Sequel or prequel?

Purely by coincidence I have two posts about young adult fiction in a row, though this is quite different, as I am delighted to welcome author S. P. Moss to describe a strange aspect of time in her latest novel:

‘… you see, Grandpop, this has happened once before, or I suppose I mean after...’

One man’s past is another man’s future. This was the conundrum facing me when I came to write the sequel – or is it a prequel? – to the children’s adventure story, The Bother in Burmeon.

The Bother in Burmeon is a retro-style tale. Young Billy slips back in time to 1962 to join his RAF pilot granddad in a rip-roaring jungle adventure. But what on earth is going to happen if, a few months later, Billy takes another time trip? – As he does in the new book, Trouble in Teutonia.  He ends up in a country not dissimilar to Germany - in the middle of a Cold War winter, in 1957.

It’s “after” for Billy. But it's “before” for Grandpop. This leads to all manner of dilemmas for the twelve-year-old. Can he spill the beans about what will happen in the future, or is that just not cricket? Are the events he has experienced in 1962 pre-destined to take place, or has he just messed up the future? And what is the nature of time?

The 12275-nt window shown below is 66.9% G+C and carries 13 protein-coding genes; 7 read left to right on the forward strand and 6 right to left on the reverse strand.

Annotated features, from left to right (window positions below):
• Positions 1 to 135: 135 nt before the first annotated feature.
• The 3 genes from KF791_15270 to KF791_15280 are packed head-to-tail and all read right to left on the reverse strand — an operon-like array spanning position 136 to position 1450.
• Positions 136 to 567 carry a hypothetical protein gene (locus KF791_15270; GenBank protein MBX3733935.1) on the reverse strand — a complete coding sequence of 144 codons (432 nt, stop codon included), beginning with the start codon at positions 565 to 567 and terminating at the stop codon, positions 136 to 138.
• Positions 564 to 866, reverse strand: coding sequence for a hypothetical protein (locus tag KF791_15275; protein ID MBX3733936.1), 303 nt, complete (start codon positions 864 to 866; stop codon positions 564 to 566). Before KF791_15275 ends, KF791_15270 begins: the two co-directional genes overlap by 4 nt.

On this last question, Billy has some hair-raising lessons from the eccentric Professor Brian Blunderby, a breeder of fox terriers, designer of jet fighters and dabbler in matters of space and time. The inspiration for Prof Blunderby was J. W. Dunne, aeronautical engineer and author of An Experiment with Time (1927). Dunne proposed the notion of “serial time”, in which past, present and future are present simultaneously. But normal human perception is only capable of experiencing time in a linear, unidirectional fashion.

I came across Dunne via a connection that might, on first sight, seem curious: John Buchan. Now, I freely admit that John Buchan has been a huge influence on all the derring-do in my stories, but – philosophical questions of time and consciousness? Well, in Buchan’s Dunne-influenced novel The Gap in the Curtain (1932) a professor conducts an experiment on precognition at a country house party. The participants are shown a copy of The Times, a year on. Is their destiny pre-ordained, or can they change the course of events?

Which brings us back to my dilemma. Prequel or sequel? Maybe, in the same way that Dunne believed all time was eternally present, a story can be both before and after. Which makes Trouble in Teutonia neither prequel nor sequel, but a sprequel.

Trouble in Teutonia will be launched on Thursday, 17th April, at Brooklands Museum, Weybridge, Surrey.

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